Hyperinflated patients with COPD breathe against an increased elastic load during physical activity. Arm activities are especially demanding. Some pulmonary rehabilitation programs instruct patients to inhale while raising their arms, whereas others recommend the opposite. This study aimed to determine the effect of coordinating breathing with arm movements on the endurance of a lifting task.
Participants with COPD and hyperinflation completed two (high intensity and severe intensity) rhythmic, constant load-lifting tasks to intolerance (tlimit) before and after attending four “teaching” sessions. Participants were randomly assigned to one of three groups: (1) taught to inhale during the lift, (2) taught to exhale during the lift, or (3) sham (unconstrained coordination).
Thirty-six participants (FEV1 % predicted [SD], 34 ; FEV1/FVC [SD], 33% [10%]; thoracic gas volume % predicted [SD], 179 ) completed the study. There was an effect of group on the change in tlimit (P < .01) regardless of task intensity (P = .47). The change in tlimit in the exhalation group was greater than in both the sham (difference [95% CI]: 2.82 [0.21-5.44] min; P < .05) and inhalation (difference [95% CI]: 3.29 [0.65-5.92] min; P < .05) groups at the high intensity. There was no difference in the change in tlimit between the inhalation and sham groups.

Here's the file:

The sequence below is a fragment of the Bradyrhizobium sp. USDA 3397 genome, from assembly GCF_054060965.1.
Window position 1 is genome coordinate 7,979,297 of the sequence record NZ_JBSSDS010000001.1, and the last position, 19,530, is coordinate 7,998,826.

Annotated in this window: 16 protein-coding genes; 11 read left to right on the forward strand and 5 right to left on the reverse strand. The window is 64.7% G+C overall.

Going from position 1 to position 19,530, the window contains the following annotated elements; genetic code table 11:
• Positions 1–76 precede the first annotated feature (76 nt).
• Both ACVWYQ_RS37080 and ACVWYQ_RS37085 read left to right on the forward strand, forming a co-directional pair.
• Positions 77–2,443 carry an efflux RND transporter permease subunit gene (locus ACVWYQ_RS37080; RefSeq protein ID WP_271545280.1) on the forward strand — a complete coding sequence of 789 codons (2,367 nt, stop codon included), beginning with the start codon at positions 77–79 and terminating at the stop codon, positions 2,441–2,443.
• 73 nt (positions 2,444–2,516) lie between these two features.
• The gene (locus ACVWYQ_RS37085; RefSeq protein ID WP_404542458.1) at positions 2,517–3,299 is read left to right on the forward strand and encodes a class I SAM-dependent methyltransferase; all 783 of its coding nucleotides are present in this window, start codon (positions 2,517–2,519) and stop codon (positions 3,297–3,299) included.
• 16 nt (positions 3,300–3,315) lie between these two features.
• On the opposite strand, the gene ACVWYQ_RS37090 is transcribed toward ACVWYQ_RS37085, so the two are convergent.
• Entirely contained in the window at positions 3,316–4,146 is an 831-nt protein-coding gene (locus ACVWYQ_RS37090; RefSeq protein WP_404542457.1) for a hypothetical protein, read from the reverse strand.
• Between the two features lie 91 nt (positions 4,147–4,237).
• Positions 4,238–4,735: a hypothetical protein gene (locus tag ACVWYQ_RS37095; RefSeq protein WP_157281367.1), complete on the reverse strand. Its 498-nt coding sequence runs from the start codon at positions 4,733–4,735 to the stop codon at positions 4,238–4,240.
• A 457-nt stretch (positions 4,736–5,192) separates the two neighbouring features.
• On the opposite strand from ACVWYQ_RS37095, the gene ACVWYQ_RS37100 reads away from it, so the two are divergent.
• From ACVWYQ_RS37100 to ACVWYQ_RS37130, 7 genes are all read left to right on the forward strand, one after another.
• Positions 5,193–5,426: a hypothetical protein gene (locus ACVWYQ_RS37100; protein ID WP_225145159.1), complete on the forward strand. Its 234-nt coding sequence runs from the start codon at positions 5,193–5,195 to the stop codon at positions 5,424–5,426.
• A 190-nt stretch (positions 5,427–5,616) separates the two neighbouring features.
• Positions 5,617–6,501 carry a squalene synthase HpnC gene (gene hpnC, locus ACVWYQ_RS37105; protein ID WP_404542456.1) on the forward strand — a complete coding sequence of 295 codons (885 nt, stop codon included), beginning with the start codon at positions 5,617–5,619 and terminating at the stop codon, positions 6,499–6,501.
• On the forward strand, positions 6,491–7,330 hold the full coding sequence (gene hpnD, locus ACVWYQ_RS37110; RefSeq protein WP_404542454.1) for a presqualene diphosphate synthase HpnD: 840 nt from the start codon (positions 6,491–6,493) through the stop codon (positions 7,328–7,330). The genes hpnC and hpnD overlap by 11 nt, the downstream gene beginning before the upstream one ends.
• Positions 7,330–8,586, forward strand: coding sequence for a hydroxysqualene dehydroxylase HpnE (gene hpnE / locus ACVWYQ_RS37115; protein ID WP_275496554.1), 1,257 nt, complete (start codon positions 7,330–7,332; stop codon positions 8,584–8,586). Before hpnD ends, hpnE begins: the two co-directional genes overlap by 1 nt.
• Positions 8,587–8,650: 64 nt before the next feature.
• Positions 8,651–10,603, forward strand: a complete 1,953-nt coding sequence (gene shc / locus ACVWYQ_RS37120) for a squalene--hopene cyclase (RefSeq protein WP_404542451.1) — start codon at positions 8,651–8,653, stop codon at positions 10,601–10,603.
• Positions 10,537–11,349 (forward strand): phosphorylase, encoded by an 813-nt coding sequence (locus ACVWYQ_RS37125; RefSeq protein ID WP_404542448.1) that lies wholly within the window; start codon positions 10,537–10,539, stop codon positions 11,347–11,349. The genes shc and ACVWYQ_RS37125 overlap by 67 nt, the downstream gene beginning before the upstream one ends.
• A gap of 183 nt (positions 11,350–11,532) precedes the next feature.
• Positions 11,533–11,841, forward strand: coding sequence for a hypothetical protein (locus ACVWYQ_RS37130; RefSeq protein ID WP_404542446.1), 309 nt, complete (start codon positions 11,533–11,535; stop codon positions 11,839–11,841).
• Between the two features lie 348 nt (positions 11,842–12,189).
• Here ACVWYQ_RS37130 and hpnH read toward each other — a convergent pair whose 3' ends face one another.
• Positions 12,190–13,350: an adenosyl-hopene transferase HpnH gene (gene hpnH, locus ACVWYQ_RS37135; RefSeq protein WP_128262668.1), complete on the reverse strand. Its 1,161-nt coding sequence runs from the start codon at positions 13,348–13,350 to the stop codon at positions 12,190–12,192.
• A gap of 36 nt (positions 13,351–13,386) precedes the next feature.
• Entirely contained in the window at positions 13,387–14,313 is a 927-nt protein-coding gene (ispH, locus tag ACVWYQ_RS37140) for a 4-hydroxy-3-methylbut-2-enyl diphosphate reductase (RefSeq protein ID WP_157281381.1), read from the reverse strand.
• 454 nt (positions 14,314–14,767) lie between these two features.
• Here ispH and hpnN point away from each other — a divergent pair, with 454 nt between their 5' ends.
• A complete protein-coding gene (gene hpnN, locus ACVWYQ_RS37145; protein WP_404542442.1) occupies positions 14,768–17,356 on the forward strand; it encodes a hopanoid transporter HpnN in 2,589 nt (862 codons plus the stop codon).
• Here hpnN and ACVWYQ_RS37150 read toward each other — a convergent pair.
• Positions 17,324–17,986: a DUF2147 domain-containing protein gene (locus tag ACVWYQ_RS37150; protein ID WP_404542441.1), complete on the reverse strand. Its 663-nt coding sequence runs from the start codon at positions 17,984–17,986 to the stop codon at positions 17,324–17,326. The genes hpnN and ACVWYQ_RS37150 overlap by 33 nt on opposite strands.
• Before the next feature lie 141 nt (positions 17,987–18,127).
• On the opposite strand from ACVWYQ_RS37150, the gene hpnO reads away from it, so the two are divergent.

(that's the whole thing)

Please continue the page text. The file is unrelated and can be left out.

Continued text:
A specific breathing strategy, exhalation during the lift, improved task performance. Coordinating exhalation with lifting may be of value to hyperinflated patients with COPD who are engaged in arm and shoulder training exercises or daily activities that involve arm elevation.
ClinicalTrials.gov; No: NCT00836108; URL: www.clinicaltrials.gov